(Bloomberg) — Turkey said a Kurdish separatist group executed 13 hostages in Iraq, an account that could serve Ankara’s campaign to end U.S. support for Kurdish militants in neighboring Syria.
The hostages, who were held in in the mountains of northern Iraq for years, were shot by their PKK captors as Turkish troops were about to stage a rescue operation, Defense Minister Hulusi Akar said early Sunday. The account couldn’t immediately be verified.
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The reported execution would mark the deadliest attack by the Kurdish separatist group in recent years. President Recep Tayyip Erdogan will likely invoke it while pressing his years-long effort to end the U.S. arming of Kurdish fighters in Syria.
The Kurdish forces in Syria were the vanguard of the U.S.-led campaign to beat back Islamic State, and Washington says its support for them is tactical and temporary. Turkey says they are merely an extension of the PKK, which it’s been fighting for nearly four decades. It accuses Washington of endangering Turkish national security by providing sophisticated arms that are finding their way to the PKK, which is classified as a terrorist organization by both countries.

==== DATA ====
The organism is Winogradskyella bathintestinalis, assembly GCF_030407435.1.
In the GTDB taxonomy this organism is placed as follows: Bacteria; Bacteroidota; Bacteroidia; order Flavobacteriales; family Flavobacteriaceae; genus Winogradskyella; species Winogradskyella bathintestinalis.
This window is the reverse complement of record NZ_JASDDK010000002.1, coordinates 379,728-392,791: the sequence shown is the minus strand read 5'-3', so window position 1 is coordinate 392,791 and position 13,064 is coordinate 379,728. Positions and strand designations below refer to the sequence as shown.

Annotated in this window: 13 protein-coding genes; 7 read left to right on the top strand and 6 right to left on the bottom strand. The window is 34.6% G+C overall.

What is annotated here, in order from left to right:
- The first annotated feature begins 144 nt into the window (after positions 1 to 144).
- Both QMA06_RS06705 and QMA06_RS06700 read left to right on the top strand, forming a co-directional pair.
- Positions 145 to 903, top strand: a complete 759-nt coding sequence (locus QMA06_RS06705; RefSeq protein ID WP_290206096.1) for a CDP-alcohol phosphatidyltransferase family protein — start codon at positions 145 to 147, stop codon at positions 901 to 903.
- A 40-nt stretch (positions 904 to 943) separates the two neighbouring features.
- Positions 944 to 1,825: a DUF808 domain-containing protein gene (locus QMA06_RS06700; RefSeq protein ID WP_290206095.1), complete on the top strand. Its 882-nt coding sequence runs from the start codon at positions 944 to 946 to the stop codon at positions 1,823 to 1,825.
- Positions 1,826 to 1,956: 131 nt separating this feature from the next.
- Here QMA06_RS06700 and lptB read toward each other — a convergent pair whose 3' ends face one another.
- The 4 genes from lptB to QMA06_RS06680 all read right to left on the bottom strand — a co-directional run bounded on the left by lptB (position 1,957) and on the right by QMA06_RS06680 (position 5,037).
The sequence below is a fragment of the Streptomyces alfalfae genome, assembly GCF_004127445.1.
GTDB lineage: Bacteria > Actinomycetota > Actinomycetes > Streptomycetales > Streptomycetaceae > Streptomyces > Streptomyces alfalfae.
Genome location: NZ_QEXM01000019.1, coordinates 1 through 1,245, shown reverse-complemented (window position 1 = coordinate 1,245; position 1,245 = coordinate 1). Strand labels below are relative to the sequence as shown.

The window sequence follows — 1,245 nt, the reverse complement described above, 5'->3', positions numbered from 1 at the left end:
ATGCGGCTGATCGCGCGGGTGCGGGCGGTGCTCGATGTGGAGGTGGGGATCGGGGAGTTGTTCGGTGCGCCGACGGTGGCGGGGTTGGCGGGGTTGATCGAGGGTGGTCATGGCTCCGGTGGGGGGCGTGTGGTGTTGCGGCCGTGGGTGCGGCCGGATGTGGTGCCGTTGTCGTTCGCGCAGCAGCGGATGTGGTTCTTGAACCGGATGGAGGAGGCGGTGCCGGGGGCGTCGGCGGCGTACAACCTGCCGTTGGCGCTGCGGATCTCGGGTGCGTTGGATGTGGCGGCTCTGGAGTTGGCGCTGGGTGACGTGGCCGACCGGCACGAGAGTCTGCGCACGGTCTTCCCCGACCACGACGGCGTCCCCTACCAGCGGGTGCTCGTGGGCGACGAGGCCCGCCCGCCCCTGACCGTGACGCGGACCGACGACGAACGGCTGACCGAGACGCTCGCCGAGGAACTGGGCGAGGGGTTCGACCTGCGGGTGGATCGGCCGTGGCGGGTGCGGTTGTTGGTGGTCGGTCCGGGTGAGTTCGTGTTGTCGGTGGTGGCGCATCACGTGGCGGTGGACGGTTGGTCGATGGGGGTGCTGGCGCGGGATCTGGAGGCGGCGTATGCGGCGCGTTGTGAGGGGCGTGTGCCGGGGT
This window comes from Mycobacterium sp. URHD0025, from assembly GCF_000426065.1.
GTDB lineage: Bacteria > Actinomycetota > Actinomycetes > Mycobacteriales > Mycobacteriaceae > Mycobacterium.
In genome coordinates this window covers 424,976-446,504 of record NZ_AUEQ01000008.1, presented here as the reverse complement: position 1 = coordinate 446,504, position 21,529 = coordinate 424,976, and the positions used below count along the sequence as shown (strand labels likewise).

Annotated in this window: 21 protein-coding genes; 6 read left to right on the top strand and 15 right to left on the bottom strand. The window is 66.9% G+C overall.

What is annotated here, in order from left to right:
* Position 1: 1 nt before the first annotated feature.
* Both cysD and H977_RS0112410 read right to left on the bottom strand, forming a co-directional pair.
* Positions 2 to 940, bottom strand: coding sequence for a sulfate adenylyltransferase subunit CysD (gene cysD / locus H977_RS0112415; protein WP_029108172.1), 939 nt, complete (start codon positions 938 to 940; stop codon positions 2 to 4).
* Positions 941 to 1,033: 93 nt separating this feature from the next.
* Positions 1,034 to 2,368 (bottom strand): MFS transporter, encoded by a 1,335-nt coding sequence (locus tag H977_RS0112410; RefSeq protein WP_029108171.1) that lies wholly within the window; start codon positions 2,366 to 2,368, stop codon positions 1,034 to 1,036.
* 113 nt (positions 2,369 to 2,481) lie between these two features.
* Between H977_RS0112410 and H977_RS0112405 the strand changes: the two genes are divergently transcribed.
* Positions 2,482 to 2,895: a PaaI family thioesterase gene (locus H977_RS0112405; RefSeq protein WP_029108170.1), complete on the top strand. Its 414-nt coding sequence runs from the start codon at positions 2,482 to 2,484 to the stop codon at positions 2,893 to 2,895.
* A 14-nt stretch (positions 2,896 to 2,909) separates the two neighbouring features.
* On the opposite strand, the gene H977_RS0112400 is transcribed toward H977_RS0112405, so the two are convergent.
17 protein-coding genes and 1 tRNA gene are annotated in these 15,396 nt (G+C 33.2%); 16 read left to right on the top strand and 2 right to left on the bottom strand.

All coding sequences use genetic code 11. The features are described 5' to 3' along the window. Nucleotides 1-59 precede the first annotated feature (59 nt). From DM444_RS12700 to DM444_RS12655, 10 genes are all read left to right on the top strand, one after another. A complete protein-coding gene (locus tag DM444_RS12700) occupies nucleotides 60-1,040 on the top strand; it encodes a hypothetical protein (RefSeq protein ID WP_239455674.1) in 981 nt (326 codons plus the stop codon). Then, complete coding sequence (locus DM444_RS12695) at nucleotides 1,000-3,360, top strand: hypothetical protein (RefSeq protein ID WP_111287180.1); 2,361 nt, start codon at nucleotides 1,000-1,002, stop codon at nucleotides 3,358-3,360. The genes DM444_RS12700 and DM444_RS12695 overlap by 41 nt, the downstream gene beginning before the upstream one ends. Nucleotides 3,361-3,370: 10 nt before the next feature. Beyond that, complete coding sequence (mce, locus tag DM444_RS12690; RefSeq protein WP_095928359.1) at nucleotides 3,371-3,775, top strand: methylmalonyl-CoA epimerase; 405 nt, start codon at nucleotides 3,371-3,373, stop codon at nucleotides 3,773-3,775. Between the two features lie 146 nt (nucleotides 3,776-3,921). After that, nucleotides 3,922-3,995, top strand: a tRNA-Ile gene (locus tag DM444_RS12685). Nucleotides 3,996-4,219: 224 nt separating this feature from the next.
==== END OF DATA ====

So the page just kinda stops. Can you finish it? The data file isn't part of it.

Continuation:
At the same time, Turkey has signaled that it’s prepared to resolve another dispute with the U.S., over Ankara’s purchase of Russian missiles, if Washington ends its support for the Kurdish militants in Syria. The U.S. has rebuffed the idea.
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Turkey began a cross-border operation in Iraq’s Gara region on Wednesday, airdropping hundreds of elite troops to clear the area used by the PKK to stage attacks on Turkish soil. It also said it had intelligence that the hostages were held in a specially built underground prison inside a cave there.
The Turkish army located the hideout but militants executed the captives before the rescue operation, Akar said, citing unidentified PKK defectors.
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